At first there were only eight (possibly eighteen) monks who stayed there in caves and grass huts. Even before he began coming to the spot it had been a site for solitary meditations of several past masters, including the Kadampa master Potowa Rinchen Sel (pu to ba rin chen gsal, 1027-1105), Karak Gomchung (kha rag sgom chung, d.u.) and others. Taklungtang would be Tashi Pel's residence for the remaining three decades of his life, although three times he paid visits to Densatil (gdan sa thil) and made large endowments, including over a thousand sacred volumes.
Just like his teacher Pakmodrupa, health permitting, Taklungtangpa would teach during the first half of the month, and during the waning phase of the moon he would generally keep a very strict retreat. He was a complete vegetarian and a teetotaler. He would never enter the homes of laypeople.
Tradition has preserved for us something not often found in the life story of a saint, which is a record of his daily routines. He would rise early and wash with water infused with dharanis. An attendant would replace all the old offerings on his altar with fresh ones. At the break of dawn he did maṇḍala offerings and sat in meditation for a long time. During breakfast he broke silence and heard reports from his attendant on matters affecting the community. He resumed silence after breakfast until noon, when he would have a bowl of soup. After lunch he would seat himself on the Dharma Lion Throne and teach Mahāmudrā to his disciples. His schedule was similar during the second half of the month, only that he did not teach or accept visitors, even if he was known to make exceptions for visitors from Kham.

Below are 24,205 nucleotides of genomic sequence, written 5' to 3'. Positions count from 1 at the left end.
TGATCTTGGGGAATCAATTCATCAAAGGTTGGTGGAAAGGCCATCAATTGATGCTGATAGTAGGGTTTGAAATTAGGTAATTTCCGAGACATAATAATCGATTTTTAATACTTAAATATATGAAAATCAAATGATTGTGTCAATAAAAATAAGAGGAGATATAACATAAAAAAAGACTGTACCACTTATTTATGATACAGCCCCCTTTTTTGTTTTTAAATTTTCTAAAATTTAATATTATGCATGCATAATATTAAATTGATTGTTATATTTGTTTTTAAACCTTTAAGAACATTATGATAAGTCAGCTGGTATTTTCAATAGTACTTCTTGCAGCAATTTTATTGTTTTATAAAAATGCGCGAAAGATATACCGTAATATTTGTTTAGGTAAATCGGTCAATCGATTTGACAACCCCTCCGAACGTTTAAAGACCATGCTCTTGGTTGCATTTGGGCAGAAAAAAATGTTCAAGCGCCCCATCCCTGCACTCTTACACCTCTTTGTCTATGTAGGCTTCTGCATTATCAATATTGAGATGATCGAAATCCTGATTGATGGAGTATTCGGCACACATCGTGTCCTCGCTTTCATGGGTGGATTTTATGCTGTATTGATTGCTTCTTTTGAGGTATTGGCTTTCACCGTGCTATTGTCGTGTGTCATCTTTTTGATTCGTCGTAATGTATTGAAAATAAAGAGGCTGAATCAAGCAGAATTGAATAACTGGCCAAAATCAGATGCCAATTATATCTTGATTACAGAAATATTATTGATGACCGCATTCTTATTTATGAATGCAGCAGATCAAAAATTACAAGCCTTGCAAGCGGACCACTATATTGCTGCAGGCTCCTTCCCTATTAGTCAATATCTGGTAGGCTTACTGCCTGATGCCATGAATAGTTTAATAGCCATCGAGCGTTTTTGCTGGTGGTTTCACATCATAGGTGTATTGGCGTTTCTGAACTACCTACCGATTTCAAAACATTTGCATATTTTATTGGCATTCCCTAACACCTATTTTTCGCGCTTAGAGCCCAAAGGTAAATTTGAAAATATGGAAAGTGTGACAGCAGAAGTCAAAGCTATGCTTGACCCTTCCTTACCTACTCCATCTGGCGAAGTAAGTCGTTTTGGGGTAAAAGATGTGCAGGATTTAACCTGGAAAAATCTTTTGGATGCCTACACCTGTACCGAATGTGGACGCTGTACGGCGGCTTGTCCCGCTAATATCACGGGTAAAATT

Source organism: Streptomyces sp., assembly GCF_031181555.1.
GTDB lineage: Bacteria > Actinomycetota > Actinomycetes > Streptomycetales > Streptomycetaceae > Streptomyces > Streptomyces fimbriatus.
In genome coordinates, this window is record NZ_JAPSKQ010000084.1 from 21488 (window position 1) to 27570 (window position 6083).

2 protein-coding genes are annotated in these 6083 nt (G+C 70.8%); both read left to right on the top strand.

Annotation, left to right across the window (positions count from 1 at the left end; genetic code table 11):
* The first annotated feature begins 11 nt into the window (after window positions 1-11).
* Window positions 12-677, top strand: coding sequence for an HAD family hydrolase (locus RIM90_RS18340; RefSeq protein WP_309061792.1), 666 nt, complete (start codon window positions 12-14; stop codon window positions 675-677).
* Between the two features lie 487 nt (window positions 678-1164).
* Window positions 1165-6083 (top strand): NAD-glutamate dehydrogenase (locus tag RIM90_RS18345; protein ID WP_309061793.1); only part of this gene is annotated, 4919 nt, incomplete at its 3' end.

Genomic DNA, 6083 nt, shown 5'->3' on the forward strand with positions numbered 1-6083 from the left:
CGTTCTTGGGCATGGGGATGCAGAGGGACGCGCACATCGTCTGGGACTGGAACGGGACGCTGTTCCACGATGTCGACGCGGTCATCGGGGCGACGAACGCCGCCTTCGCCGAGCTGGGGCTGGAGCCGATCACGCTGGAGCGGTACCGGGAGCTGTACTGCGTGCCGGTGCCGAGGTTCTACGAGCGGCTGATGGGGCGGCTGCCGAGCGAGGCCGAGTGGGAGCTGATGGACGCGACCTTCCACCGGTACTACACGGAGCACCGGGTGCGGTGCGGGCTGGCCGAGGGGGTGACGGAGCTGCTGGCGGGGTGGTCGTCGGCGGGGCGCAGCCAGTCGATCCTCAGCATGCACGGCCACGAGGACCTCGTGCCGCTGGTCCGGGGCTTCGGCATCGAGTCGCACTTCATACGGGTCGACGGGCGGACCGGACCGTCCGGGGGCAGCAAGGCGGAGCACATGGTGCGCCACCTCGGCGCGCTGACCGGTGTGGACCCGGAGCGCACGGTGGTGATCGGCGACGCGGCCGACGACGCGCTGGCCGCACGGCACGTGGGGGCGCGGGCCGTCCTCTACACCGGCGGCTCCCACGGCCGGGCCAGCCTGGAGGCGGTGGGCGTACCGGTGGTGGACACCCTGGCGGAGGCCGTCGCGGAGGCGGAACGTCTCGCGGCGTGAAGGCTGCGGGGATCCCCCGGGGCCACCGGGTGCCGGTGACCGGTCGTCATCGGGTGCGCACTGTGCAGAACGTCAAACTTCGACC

Taklungtangpa's last years might seem uneventful, but they were entirely occupied by his meditation and teaching activities. We might gauge his success as a teacher from the fact that a monastery that was started with only eight or eighteen monks became a flourishing community of three thousand, with as many as five thousand gathering there for his last rites. Many of the monks had visions during the funeral ceremony, and it is said that his heart, tongue and eyes emerged unburnt after the cremation. Not only did his remains produce crystalline spheres called ringsel (ring bsrel) in five different colors, these ringsel rained down from the smoke that drifted away from the fire.
Roerich, George, trans. 1996. The Blue Annals. 2nd ed. Delhi: Motilal Banarsidas, pp. 610-21.
Russell, Jeremy. 1986. “A Brief History of the Taglung Kagyu.” Chöyang (Chos dbyangs). vol. 1, no. 1, pp. 120-127.
de Rossi Filibeck, Elena. 1994. “A Manuscript on the Stag lung pa Genealogy.” In Tibetan Studies: Proceedings of the 6th Seminar of the International Association for Tibetan Studies, Fagernes 1992. Per Kvaerne, ed. Oslo: The Institute for Comparative Research in Human Culture, pp. 237-240.
Tshe dbang rgyal. 1994. Lho rong chos 'byung. Lhasa: Bod ljongs bod yig dpe rnying dpe skrun khang, pp. 453-92.
Stag lung ngag dbang rnam rgyal. 1992 (1609). Stag lung chos 'byung. Lhasa: bod ljong bod yig dpe rnying dpe skrun khang, pp. 195-229.
Ngag dbang rnam rgyal. 1979 (1597). Bkra shis dpal gyi rnam thar. Tezu: Ngawang Sonam.
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- Historical Period